In this study, we found that biological sounds produced by snapping shrimp, fish, and seals dominate and shape the underwater soundscapes at critical habitats of the Hawaiian monk seal (Fig. 3 & Video 2). Sound levels are generally loud at these nearshore reef environments. With little input from manmade sound sources at three of the four recording sites, we suspect that the elevated sound levels are indicative of healthy reef environments. This is good news for Hawaiian monk seals – low levels of manmade noise suggest less acoustic masking, making it easier for seals to hear and “speak” to each other under water. However, at the popular scuba diving site Lehua Rock, we found that manmade noise from boats and scuba divers masked monk seal vocalizations (the frequencies of manmade sounds overlap with the frequencies of monk seal vocalizations) (Fig. 4). We also opportunistically recorded sounds from Hurricane Douglas (Category 4) and a 6.2 magnitude earthquake around the time Kīlauea began erupting.


Overall, this study provides the first description of underwater soundscapes at Hawaiian monk seal critical habitats. These measurements can serve as a baseline for future studies to understand the impact of human activity on underwater soundscapes.


Fig. 3 Spectrogram of a 24-hour period on 11 May 2021 at Lehua Rock. A spectrogram is a visual representation of a sound where the x-axis is time, the y-axis is frequency (or pitch), and the color represents the amplitude of the sound (how loud or soft the sound is). The black icons indicate the source of the sound: snapping shrimp, boat, scuba divers, humpback whale song, Hawaiian monk seal vocalizations, and the vertical migration of the deep scattering layer. B) Spectrogram showing overlapping Hawaiian monk seal vocalizations from 0-1 kHz and humpback whale song from 0.5-5 kHz.

Video 2. A great example of the Hawaiian nearshore soundscape with monk seal vocalizations, snapping shrimp, and fish sounds. Video taken by Krista Jaspers.


Fig. 4 (A) Spectrogram of Hawaiian monk seal (HMS) underwater vocalizations (7–12 s and 16–27 s, <500 Hz) overlapping with low-frequency bubble noise produced during SCUBA diver exhalation at Lehua Rock. The 4 kHz tone resembles beeping from an underwater camera. (B) Spectrogram showing engine noise from a small research boat (0–55 s, 0–6 kHz) partially masking the underwater vocalizations of HMS (0–30 s, <500 Hz) at Pearl and Hermes Reef. Note that no acoustic masking occurred after 60 s where HMS vocalizations were easily detectable within the ambient sound.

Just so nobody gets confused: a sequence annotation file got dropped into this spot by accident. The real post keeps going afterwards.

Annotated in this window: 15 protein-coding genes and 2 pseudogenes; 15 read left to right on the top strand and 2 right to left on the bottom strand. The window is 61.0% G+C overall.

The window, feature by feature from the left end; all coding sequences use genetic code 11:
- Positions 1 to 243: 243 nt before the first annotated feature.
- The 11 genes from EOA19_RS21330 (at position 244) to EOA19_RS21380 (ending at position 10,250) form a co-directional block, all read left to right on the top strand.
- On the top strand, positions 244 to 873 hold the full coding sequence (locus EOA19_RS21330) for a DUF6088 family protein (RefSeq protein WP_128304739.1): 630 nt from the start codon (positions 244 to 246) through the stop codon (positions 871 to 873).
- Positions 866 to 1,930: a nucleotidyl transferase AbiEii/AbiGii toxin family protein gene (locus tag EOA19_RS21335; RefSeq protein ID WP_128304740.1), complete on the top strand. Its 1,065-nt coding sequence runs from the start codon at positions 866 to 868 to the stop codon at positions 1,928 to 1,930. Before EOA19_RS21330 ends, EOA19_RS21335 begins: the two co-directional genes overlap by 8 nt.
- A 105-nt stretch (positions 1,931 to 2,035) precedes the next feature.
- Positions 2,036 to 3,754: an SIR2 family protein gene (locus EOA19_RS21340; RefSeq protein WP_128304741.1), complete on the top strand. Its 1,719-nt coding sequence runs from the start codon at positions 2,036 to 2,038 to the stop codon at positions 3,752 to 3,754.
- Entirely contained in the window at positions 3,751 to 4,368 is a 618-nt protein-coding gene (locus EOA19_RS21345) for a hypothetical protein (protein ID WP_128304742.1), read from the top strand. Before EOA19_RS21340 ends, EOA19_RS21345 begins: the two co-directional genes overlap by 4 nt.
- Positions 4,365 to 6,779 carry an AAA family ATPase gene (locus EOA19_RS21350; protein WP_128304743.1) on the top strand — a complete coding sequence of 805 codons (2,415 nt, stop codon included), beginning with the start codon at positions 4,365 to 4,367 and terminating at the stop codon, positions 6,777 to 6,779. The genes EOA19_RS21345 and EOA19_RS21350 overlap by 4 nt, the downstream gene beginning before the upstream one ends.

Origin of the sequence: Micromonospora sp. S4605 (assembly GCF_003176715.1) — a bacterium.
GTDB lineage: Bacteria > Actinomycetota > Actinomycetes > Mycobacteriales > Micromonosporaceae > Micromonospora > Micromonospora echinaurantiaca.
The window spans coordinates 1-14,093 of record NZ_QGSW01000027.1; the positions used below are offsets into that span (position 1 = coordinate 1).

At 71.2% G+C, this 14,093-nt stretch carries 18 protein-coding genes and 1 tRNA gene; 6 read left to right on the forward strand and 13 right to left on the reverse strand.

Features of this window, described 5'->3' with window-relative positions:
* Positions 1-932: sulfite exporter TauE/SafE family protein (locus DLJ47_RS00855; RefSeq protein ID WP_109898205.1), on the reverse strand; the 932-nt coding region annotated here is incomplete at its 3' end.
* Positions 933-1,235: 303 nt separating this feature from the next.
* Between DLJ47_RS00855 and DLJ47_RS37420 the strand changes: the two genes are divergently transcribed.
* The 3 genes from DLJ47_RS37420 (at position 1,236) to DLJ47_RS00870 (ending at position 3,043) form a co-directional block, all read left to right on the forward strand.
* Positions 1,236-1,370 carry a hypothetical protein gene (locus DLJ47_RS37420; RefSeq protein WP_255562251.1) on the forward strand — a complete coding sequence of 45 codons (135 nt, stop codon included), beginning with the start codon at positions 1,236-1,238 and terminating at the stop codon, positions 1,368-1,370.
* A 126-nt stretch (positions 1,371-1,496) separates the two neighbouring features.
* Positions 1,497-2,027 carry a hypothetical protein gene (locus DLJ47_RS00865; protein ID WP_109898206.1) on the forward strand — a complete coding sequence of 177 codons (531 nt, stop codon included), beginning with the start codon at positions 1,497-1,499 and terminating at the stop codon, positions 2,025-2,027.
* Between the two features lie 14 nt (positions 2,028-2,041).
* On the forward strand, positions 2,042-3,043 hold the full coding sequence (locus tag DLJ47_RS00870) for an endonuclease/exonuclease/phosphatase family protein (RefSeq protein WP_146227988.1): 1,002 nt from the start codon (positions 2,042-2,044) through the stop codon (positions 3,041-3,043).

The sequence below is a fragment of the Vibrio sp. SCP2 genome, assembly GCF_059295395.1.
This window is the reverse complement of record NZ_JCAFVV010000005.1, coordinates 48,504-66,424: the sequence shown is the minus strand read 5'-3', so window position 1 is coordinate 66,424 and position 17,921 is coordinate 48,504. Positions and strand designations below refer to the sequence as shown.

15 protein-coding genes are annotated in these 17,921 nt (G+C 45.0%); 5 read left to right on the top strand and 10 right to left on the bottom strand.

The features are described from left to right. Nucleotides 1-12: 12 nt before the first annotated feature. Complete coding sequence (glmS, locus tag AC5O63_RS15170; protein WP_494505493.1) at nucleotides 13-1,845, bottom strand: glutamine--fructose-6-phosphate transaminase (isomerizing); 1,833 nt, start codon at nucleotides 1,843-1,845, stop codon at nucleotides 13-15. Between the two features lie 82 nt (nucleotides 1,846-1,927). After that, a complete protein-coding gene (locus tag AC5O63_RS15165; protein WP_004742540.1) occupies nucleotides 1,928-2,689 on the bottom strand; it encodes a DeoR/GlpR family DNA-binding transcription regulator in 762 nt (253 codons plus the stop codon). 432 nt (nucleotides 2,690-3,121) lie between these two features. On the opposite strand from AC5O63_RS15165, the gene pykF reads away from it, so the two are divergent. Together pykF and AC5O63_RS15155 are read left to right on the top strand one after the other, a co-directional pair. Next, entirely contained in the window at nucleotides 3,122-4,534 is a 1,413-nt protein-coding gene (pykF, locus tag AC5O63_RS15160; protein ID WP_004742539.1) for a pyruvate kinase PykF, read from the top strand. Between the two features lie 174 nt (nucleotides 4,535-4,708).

Acknowledgements: We appreciate the support and contributions of the Hawaiian Monk Seal Research Program, especially Paige Mino, Jon Schneiderman, and the field camp teams at French Frigate Shoals and Pearl and Hermes Reef. We thank Captain Tara Leota, Captain Adam King, Captain Clay O’Laughlin, Jamie Thompton, Aaron Swink, and Jessie Hoffman for their assistance with the deployment and retrieval of the SoundTrap at Lehua Rock. We thank Jason Jones, Claire Lacey, Mykle Hoban, Phil Patton, Julia Hartl, Toby DuShane, and Clara Orr for assistance with the deployment and retrieval of SoundTraps at Rabbit Island. We thank River Corrado for assistance with earthquake analysis, Adriana Diaz for acoustic analysis of the Rabbit Island data, and Kyleigh Fertitta for acoustic analysis of the Lehua Rock data. We also thank Milton Garcés, Jessica Bohlander, and Yvonne Barkley for helpful comments on the manuscript. This work was supported by the Cooperative Ecosystems Study Unit and the University of Hawai‘i Mānoa’s Graduate Student Organization. The participation of K.P. was funded by the Gates Millennium Scholars Program. Research activities were conducted under NMFS permit no. 22677.


Full citation details: Parnell K, Merkens K, Huetz C, Charrier I, Robinson SJ, Pacini A, Bejder L (2024) Underwater soundscapes within critical habitats of the endangered Hawaiian monk seal: implications for conservation. Endangered Species Research 54:311–329. https://doi.org/10.3354/esr01336